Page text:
Finland Schools Vs Indian Schools: A Comparison

by Moorthy Machendran Hosting Review Expert

Though in the last few years, the Indian school system tried its best to improve the quality of education. In this regard, different states took many steps to promote the importance of education, but still, there is a significant scope of betterment.

On the other hand, if we look at Finland’s school system, then we find a few flaws in their way of teaching and raising the kids. That’s why in this article, we are going to make a detailed comparison between the Finnish and Indian schools.

School Joining Age

In India, students join the typical schools at the age of 2.5 or 3 years in urban areas. On the other hand, this age could also exceed from 4 to 7 years in rural areas. Yes, after so many efforts, there is still a big difference between the urban and rural school joining ages in India.

However, if we look at the Finnish schools, they enrol students in traditional schools at the age of 7. Yes, the Finnish schools follow the late schooling trends, but the habit of reading is developed in the kids from an early age. Preschools and kindergartens are playing a great role in this regard in Finland. The Indian education sector also has the concept of preschools, but it is only practised in advanced cities.

Cost & Quality of Education

In India, the price and quality of education have a direct relationship. Yes, if you want high-quality education in India for your kids, then you should prefer the private school who charge high amount of fees. Nevertheless, if you can’t afford such fees, then you will have to send your kids in the public schools.

Though in many states, public schools are performing tremendously and providing high-quality education, but as compared to private schools, they still have some deficiencies.

On the contrary, the quality and cost of education have no relationship in Finland’s school system. Mainly, it has been noticed that in Finland people prefer to go to public schools as compared to private schools. That’s why there is fewer number of private schools in Finland.

Moreover, public schools in Finland don’t charge any fees from students if they are legal residents of Finland. The quality of education is also the same in all Finnish public schools.

Student-Teacher Ratio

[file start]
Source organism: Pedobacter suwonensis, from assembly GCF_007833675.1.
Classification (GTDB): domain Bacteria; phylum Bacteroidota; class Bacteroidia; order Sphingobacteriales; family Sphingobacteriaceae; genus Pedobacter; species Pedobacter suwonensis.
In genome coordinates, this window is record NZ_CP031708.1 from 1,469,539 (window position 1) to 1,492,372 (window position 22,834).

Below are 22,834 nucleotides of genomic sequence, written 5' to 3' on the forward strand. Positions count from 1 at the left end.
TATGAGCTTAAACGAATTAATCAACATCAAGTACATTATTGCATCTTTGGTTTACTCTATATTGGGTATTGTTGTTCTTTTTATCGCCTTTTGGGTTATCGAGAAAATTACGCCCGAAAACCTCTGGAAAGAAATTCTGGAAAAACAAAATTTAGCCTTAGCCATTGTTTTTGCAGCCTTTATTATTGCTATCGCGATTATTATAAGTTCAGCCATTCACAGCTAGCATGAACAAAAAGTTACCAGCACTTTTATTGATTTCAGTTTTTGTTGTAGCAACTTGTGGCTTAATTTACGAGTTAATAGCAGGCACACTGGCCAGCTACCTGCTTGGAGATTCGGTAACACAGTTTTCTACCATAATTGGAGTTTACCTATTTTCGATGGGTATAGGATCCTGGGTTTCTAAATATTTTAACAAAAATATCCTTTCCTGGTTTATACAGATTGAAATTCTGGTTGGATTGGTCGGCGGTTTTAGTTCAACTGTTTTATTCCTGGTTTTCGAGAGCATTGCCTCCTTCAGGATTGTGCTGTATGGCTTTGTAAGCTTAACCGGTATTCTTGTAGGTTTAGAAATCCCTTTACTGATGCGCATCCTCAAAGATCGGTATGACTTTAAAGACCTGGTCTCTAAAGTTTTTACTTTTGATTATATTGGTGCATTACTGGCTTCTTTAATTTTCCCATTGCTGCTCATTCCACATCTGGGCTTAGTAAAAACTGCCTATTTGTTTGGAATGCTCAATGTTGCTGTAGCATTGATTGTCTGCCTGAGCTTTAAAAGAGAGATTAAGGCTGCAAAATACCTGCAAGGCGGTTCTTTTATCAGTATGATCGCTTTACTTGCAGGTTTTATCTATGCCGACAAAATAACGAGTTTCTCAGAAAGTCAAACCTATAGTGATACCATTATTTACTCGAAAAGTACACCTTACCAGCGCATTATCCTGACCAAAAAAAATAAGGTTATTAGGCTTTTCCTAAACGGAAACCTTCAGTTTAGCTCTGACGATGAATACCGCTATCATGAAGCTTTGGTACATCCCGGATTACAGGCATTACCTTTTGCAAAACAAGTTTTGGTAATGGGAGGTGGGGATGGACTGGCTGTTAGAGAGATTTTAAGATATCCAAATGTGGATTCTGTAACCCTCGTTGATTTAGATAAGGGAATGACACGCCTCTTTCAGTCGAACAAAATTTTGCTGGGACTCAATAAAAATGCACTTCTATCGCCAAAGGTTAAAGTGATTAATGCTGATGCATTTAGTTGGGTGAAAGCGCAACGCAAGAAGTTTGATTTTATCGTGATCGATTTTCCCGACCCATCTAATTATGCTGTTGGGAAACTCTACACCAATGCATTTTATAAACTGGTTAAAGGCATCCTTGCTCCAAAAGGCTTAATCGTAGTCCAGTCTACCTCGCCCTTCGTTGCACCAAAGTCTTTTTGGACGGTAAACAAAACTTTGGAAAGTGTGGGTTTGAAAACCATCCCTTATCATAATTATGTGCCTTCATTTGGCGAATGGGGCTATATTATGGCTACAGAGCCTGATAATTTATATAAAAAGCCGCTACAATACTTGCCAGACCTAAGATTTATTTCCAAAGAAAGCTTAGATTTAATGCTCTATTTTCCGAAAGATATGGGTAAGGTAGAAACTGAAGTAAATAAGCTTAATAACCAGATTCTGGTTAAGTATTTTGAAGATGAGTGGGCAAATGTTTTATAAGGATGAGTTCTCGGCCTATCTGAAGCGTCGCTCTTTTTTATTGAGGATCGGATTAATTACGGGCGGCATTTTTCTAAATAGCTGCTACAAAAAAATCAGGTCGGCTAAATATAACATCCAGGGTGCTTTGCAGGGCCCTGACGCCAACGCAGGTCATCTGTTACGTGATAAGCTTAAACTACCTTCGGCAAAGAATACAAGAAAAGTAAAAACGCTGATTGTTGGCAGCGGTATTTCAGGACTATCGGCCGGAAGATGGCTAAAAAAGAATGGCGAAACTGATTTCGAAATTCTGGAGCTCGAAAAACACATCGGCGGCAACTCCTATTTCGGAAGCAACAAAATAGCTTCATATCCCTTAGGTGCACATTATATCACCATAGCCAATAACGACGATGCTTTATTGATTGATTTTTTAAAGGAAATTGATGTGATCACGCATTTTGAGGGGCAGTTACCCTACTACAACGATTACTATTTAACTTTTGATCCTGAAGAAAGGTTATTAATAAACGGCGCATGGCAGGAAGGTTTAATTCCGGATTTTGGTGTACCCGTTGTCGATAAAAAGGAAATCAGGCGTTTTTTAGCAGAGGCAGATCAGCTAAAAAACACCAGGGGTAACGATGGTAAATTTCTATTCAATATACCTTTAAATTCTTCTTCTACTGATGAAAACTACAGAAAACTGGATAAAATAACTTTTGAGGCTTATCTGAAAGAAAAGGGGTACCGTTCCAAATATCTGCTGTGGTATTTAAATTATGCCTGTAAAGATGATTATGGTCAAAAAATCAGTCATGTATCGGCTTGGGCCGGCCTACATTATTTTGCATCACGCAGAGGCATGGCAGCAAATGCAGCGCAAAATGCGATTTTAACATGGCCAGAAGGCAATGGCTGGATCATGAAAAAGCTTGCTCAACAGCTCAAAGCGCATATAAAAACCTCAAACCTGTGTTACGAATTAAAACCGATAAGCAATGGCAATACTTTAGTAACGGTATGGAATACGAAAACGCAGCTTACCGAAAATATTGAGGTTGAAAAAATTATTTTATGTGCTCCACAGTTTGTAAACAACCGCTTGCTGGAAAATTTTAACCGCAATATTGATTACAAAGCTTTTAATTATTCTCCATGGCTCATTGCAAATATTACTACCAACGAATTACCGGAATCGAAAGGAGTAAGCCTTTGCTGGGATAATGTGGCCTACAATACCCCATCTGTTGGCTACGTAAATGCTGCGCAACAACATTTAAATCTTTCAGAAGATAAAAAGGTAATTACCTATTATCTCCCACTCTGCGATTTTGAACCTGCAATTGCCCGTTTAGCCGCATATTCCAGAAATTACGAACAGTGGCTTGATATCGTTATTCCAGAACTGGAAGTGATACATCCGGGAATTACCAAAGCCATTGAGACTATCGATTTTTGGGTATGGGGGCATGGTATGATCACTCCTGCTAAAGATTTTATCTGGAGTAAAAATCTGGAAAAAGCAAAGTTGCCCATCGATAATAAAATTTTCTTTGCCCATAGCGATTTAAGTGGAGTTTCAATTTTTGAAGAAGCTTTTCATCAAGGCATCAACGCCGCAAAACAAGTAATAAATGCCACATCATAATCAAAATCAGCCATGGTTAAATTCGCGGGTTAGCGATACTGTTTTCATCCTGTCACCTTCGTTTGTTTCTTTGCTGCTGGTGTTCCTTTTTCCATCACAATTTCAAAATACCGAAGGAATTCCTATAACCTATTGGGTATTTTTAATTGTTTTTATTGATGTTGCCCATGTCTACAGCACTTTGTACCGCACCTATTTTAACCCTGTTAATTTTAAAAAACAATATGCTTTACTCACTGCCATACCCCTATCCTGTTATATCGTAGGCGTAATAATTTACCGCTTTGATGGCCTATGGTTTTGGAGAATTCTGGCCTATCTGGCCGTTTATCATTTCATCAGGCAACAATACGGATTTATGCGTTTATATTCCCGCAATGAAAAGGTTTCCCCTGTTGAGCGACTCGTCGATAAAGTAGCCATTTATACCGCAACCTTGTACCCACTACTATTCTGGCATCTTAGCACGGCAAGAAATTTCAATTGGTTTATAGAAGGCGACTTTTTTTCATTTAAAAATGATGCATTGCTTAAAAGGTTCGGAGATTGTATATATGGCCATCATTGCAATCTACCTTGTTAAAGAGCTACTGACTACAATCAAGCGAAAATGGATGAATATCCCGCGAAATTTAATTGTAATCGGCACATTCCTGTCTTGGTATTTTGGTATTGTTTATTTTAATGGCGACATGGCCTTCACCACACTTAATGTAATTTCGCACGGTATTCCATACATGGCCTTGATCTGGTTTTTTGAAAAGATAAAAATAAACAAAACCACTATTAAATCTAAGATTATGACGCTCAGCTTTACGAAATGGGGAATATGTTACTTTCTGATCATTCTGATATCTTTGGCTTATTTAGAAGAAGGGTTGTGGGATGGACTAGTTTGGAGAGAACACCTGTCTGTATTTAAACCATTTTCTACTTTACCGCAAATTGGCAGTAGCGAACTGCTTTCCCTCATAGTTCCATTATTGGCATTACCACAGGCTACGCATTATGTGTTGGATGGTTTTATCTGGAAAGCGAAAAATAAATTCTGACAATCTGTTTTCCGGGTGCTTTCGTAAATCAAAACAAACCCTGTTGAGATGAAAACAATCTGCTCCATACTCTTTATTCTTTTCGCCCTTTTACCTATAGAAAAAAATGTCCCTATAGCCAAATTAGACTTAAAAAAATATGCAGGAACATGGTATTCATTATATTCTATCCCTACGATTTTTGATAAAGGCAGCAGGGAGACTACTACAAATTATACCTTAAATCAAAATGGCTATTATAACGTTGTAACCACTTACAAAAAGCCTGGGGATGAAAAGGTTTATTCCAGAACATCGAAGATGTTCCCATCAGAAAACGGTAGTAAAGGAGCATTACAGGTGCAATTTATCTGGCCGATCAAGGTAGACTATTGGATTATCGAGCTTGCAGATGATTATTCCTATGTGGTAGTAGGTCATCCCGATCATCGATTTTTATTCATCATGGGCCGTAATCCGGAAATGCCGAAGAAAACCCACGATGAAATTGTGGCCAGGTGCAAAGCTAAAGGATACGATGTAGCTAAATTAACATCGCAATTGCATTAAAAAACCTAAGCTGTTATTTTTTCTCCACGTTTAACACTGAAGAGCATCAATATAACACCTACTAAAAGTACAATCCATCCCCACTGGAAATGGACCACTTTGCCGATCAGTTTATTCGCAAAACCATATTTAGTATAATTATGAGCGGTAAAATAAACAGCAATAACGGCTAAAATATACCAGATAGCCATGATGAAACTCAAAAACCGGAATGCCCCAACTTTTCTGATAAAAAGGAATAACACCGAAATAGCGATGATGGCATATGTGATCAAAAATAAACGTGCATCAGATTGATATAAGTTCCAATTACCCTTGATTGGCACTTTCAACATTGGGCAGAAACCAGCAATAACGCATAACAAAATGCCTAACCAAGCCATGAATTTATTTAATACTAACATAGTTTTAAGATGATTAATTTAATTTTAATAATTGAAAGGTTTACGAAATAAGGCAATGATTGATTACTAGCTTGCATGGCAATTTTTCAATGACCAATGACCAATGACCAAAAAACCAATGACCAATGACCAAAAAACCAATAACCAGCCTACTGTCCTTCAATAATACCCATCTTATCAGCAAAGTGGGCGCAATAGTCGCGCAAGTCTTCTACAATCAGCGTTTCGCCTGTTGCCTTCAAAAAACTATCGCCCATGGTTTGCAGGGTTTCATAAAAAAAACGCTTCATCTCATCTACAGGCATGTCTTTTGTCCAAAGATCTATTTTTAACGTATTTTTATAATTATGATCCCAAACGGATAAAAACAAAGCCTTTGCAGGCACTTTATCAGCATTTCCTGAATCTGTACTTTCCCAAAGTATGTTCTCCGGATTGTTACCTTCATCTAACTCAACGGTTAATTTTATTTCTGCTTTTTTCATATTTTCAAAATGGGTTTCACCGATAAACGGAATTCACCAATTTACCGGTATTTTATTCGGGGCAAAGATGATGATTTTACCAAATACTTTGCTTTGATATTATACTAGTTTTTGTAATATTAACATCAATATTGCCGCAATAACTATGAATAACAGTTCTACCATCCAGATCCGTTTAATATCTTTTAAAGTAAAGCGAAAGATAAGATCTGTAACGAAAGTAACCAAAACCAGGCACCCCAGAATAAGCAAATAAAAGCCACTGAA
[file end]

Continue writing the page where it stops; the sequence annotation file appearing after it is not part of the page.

Recent researches show that the student-teacher ratio plays a significant role to give enough attention and quality education to school kids. If we compare the student-teacher rate of both countries, then again, we would have to say that Finland owns the winning position with the world’s best student-teacher ratio.

Yes, in Finland, the student-teacher ratio is outstanding, but in India, the student-teacher ratio is alarming. Usually, in Indian schools, one teacher handles a class of 30–40 students or more in public schools. Due to the high number of students, it becomes tough for Indian teachers to give proper attention to an individual student.

Standardized Tests

As compared to the world’s best education systems, Finnish schools don’t emphasize too many tests. Typically, fewer tests are conducted during elementary and middle school life. And only one major test is taken in the last year of high school education. On the other hand, if we look at Indian schools, several tests are conducted in both annual and semester system schooling.

Atmosphere of Competition

Finnish schools strongly condemn the atmosphere of competition in the classrooms. Even it would be hard for visitors to differentiate the topper of the class and the weak students. According to Finnish educationists, such things removes the emotions of collaboration among students that’s why they don’t encourage such behaviours.

Diversely, Indian schools strongly support competition trends and usually don’t give much support to weak students. The results are displayed at the main boards of the schools, and it is effortless to know the topper and weakest student of the class in Indian schools.

One thing that the Indian education sector should try to learn from the Finnish school system is the way of announcing results. In Finland, results are not announced at the media or showcased on the announcement boards of the schools.

In this way, Finnish schools don’t try to create a big difference between their week and bright students and don’t mentally disturb their students with low scores. Indian schools are rightly blamed for creating big complexes regarding grades since early childhood in the students which should be stopped.

In short, this article is not referring that Indian schools don’t have good trends and systems, but we only tried to highlight its grey areas which could be improved with small efforts. Here, we made a comparison between the Indian and Finnish schools based on reliable data and you can also share your views with us by commenting below!

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About Moorthy Machendran Senior     Hosting Review Expert

261 connections, 3 recommendations, 797 honor points.
Joined APSense since, February 28th, 2013, From Bangalore, India.

Created on Jan 25th 2020 03:40. Viewed 225 times.


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